If you suffer from a disabling medical condition that limits your ability to work, you may have already looked into the process for obtaining benefits under the federal Social Security Disability Insurance (SSDI) program. A quick assessment tells you that you must complete some forms but, as you do a more thorough review, you will soon see that applying for monetary benefits far more complex. This is often the case when it comes to filing an insurance claim, which is essentially what you are doing. With SSDI, your “premiums” are amounts you paid through mandatory contributions taken from your paycheck. Now that you are disabled, you need to file a claim to access these funds – by working with the Social Security Administration (SSA) instead of a private insurer.
Just as an insurance company needs sufficient information to pay out under a policy, SSA requires a great deal of information before approving your application. Many people are not prepared for the challenges, which is why up to a third of all initial applications are rejected. You can increase your chances of quick approval by working with a South Carolina Social Security disability attorney who will ensure your documents are in order. Still, it may be helpful to review the four things you need when applying for SSDI– and one that you do NOT.
- Full Work History: Because your benefits are linked to the premiums you pay through your paycheck, SSA will need to review your work history for purposes of eligibility. You must have accumulated a certain number of work credits in the years before you begin applying for SSDI, though the exact number depends on your age when you first became disabled. Plus, your work history contains information about your previous occupations, which enables the disability examiner to assign a proper work classification.
- Meticulous Medical Records: SSA needs exhaustive information about your disabling illness or ailment, so your application for Social Security disability must include all medical records and details. You will need documentation that was generated in connection with:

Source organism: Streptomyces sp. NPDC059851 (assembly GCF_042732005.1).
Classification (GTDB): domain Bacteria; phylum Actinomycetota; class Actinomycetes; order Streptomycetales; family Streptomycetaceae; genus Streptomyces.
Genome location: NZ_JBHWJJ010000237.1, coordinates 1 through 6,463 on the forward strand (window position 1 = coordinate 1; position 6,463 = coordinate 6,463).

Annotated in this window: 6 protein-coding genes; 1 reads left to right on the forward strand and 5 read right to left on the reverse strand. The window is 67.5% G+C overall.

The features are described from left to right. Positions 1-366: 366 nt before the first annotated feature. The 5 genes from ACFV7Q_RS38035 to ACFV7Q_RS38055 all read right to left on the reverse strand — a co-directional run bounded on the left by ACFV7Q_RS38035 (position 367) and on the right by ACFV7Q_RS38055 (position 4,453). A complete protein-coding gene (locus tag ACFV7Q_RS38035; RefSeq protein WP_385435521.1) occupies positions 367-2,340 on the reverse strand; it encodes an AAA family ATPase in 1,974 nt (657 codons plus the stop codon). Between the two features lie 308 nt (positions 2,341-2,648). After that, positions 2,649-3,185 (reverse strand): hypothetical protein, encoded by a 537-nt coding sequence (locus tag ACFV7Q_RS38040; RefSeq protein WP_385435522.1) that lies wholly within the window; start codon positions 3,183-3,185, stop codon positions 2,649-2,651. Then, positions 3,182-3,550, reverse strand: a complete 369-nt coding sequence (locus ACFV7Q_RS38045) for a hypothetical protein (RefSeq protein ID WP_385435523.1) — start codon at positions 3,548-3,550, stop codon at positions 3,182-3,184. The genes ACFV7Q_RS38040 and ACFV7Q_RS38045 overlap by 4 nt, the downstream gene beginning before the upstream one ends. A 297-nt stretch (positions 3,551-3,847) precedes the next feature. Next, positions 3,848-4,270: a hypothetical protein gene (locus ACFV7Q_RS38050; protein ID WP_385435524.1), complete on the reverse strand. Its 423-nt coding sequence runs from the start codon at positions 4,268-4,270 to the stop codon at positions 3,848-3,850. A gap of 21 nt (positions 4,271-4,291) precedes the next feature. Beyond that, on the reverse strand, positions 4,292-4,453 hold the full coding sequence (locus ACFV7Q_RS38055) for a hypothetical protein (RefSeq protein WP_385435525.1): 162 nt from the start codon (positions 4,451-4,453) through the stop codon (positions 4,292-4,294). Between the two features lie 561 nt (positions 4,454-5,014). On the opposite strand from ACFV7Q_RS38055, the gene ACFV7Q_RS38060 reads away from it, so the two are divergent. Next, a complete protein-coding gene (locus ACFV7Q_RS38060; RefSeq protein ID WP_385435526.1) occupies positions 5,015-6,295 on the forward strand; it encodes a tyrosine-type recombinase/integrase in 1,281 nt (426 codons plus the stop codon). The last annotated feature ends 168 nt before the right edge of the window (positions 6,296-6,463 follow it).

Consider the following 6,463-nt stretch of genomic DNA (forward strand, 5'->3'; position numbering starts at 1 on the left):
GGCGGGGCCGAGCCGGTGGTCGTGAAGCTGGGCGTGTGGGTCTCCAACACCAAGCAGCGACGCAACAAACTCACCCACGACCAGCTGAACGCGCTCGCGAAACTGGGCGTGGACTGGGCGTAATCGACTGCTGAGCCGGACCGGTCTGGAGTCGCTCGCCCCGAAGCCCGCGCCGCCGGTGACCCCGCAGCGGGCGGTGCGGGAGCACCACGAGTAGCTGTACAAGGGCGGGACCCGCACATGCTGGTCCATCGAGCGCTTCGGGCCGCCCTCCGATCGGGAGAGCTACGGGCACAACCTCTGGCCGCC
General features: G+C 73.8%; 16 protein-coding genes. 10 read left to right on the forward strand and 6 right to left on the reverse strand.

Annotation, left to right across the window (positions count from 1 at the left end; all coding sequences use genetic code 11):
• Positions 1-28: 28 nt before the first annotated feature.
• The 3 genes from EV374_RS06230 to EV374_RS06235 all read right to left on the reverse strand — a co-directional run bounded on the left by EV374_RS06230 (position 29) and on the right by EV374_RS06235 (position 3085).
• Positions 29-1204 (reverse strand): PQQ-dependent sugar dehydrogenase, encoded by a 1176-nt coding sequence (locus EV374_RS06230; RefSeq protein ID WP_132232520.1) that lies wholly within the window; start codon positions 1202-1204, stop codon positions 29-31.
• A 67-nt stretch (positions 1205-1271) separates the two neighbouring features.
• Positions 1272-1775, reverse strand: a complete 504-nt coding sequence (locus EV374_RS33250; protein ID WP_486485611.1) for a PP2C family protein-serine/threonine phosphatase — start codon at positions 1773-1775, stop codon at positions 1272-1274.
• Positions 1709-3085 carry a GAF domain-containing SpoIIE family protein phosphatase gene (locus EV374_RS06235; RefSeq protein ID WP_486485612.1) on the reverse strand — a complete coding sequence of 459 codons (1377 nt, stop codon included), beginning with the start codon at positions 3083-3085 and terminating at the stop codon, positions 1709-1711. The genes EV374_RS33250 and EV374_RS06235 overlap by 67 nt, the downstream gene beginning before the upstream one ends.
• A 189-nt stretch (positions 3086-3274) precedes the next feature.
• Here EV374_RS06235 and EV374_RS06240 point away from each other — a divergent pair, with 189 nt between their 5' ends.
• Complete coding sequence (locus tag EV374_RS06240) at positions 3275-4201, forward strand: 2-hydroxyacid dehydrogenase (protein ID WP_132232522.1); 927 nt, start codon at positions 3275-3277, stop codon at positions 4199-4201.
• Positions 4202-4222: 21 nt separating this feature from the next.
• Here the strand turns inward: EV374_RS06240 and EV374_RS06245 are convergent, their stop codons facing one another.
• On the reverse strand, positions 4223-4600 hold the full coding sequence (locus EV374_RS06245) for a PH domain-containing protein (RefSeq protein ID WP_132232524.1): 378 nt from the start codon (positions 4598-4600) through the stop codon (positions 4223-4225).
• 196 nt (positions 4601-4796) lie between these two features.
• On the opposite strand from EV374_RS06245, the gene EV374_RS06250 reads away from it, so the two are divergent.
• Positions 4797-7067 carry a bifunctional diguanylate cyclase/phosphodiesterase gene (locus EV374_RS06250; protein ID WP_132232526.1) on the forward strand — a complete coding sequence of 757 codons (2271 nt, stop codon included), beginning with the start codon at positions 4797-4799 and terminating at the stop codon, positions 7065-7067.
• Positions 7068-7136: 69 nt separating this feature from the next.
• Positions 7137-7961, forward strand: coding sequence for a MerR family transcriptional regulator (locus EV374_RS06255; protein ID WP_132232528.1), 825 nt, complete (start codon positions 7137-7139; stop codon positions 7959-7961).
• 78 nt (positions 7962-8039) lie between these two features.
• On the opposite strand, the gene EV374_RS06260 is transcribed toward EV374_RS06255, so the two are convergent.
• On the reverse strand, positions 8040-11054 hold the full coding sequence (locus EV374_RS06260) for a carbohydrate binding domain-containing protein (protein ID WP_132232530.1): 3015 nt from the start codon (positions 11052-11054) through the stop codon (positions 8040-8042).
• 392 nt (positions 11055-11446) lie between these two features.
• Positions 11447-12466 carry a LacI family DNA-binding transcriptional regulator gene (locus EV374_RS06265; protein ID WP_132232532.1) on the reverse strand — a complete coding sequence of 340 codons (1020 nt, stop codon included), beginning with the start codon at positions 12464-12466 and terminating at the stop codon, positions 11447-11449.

- Emergency room visits
- Doctor’s appointments
- Treatment from specialists
- Lab screenings and test results
- Details on Alleged Onset of Disability: For purposes of your SSDI application, AOD is the date you are claiming that your disability began and rendered you unable to work. It affects your benefits because SSA may issue payments back to this date, which could be several months before you file your application and/or obtain approval from SSA.
- Established Onset of Disability: The other side of AOD is EOD – i.e., the date SSA finds that your disability began. The date may be different from what you allege in your application, but the gap between AOD and EOD does affect your eligibility for backpay. If you do not have sufficient documentation to prove your AOD, you could miss out on benefits because SSA will use the EOD
What You Do NOT Need
You will not need to supply any information about your income and assets when applying for SSDI. Your net worth is only important if you are applying for Supplemental Security Income (SSI), which is a needs-based program. Being a type of insurance that you pay for through wages, eligibility for SSDI does not hinge on your financial situation.
Our South Carolina SSDI Lawyers Provide the Legal Support You Need
At Powers Law, LLC, our team is dedicated to assisting you with all aspects of the claims process, particularly the all-important applying for SSDI benefits. For more information on eligibility and essential paperwork, please contact our office in Greenwood, SC to set up a consultation today.